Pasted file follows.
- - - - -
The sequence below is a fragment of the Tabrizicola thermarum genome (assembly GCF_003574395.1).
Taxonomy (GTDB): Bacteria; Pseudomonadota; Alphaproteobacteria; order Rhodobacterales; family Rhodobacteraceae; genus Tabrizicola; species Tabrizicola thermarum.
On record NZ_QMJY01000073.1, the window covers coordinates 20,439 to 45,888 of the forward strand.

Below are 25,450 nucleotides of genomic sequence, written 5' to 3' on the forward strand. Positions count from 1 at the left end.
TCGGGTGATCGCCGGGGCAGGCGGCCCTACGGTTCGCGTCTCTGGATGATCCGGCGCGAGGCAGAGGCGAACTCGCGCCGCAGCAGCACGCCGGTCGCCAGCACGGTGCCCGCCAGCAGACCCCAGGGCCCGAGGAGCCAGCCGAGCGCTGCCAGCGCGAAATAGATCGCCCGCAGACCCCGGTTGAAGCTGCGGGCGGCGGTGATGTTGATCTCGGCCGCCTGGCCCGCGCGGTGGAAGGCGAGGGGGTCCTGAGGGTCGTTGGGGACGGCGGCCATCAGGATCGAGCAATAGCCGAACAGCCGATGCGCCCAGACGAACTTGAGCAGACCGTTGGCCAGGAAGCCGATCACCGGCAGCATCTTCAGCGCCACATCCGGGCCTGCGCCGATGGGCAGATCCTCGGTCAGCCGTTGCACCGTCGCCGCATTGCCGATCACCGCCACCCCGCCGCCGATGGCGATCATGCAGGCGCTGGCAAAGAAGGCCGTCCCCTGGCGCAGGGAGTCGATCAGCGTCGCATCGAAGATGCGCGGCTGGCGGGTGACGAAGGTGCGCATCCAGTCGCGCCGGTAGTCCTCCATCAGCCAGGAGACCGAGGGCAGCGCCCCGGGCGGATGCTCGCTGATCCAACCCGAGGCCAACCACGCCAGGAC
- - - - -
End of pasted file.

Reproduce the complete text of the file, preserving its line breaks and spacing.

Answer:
The sequence below is a fragment of the Tabrizicola thermarum genome (assembly GCF_003574395.1).
Taxonomy (GTDB): Bacteria; Pseudomonadota; Alphaproteobacteria; order Rhodobacterales; family Rhodobacteraceae; genus Tabrizicola; species Tabrizicola thermarum.
On record NZ_QMJY01000073.1, the window covers coordinates 20,439 to 45,888 of the forward strand.

Below are 25,450 nucleotides of genomic sequence, written 5' to 3' on the forward strand. Positions count from 1 at the left end.
TCGGGTGATCGCCGGGGCAGGCGGCCCTACGGTTCGCGTCTCTGGATGATCCGGCGCGAGGCAGAGGCGAACTCGCGCCGCAGCAGCACGCCGGTCGCCAGCACGGTGCCCGCCAGCAGACCCCAGGGCCCGAGGAGCCAGCCGAGCGCTGCCAGCGCGAAATAGATCGCCCGCAGACCCCGGTTGAAGCTGCGGGCGGCGGTGATGTTGATCTCGGCCGCCTGGCCCGCGCGGTGGAAGGCGAGGGGGTCCTGAGGGTCGTTGGGGACGGCGGCCATCAGGATCGAGCAATAGCCGAACAGCCGATGCGCCCAGACGAACTTGAGCAGACCGTTGGCCAGGAAGCCGATCACCGGCAGCATCTTCAGCGCCACATCCGGGCCTGCGCCGATGGGCAGATCCTCGGTCAGCCGTTGCACCGTCGCCGCATTGCCGATCACCGCCACCCCGCCGCCGATGGCGATCATGCAGGCGCTGGCAAAGAAGGCCGTCCCCTGGCGCAGGGAGTCGATCAGCGTCGCATCGAAGATGCGCGGCTGGCGGGTGACGAAGGTGCGCATCCAGTCGCGCCGGTAGTCCTCCATCAGCCAGGAGACCGAGGGCAGCGCCCCGGGCGGATGCTCGCTGATCCAACCCGAGGCCAACCACGCCAGGAC